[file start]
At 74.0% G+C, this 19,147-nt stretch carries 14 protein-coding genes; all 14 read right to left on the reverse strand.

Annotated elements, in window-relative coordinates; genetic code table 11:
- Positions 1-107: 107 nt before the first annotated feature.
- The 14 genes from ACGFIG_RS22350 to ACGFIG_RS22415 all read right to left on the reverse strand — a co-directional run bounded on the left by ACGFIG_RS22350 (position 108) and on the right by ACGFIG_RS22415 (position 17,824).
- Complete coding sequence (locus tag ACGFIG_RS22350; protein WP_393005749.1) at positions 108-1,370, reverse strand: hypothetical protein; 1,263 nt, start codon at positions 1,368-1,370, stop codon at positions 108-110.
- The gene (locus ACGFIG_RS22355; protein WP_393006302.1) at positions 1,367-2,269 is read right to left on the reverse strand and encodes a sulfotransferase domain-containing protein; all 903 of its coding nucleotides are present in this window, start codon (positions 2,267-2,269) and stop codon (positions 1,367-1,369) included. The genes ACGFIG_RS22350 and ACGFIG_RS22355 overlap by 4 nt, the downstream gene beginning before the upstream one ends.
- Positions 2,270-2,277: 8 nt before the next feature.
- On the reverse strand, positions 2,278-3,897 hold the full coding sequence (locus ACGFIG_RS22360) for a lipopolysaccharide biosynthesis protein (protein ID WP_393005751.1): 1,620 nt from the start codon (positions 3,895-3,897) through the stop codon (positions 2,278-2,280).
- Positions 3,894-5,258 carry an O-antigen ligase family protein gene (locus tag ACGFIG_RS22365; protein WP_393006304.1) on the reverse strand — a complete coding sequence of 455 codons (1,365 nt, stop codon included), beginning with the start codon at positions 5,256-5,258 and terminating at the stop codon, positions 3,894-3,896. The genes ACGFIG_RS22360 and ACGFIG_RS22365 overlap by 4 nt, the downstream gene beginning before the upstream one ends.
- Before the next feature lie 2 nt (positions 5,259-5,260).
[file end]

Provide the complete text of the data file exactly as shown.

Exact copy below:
At 74.0% G+C, this 19,147-nt stretch carries 14 protein-coding genes; all 14 read right to left on the reverse strand.

Annotated elements, in window-relative coordinates; genetic code table 11:
- Positions 1-107: 107 nt before the first annotated feature.
- The 14 genes from ACGFIG_RS22350 to ACGFIG_RS22415 all read right to left on the reverse strand — a co-directional run bounded on the left by ACGFIG_RS22350 (position 108) and on the right by ACGFIG_RS22415 (position 17,824).
- Complete coding sequence (locus tag ACGFIG_RS22350; protein WP_393005749.1) at positions 108-1,370, reverse strand: hypothetical protein; 1,263 nt, start codon at positions 1,368-1,370, stop codon at positions 108-110.
- The gene (locus ACGFIG_RS22355; protein WP_393006302.1) at positions 1,367-2,269 is read right to left on the reverse strand and encodes a sulfotransferase domain-containing protein; all 903 of its coding nucleotides are present in this window, start codon (positions 2,267-2,269) and stop codon (positions 1,367-1,369) included. The genes ACGFIG_RS22350 and ACGFIG_RS22355 overlap by 4 nt, the downstream gene beginning before the upstream one ends.
- Positions 2,270-2,277: 8 nt before the next feature.
- On the reverse strand, positions 2,278-3,897 hold the full coding sequence (locus ACGFIG_RS22360) for a lipopolysaccharide biosynthesis protein (protein ID WP_393005751.1): 1,620 nt from the start codon (positions 3,895-3,897) through the stop codon (positions 2,278-2,280).
- Positions 3,894-5,258 carry an O-antigen ligase family protein gene (locus tag ACGFIG_RS22365; protein WP_393006304.1) on the reverse strand — a complete coding sequence of 455 codons (1,365 nt, stop codon included), beginning with the start codon at positions 5,256-5,258 and terminating at the stop codon, positions 3,894-3,896. The genes ACGFIG_RS22360 and ACGFIG_RS22365 overlap by 4 nt, the downstream gene beginning before the upstream one ends.
- Before the next feature lie 2 nt (positions 5,259-5,260).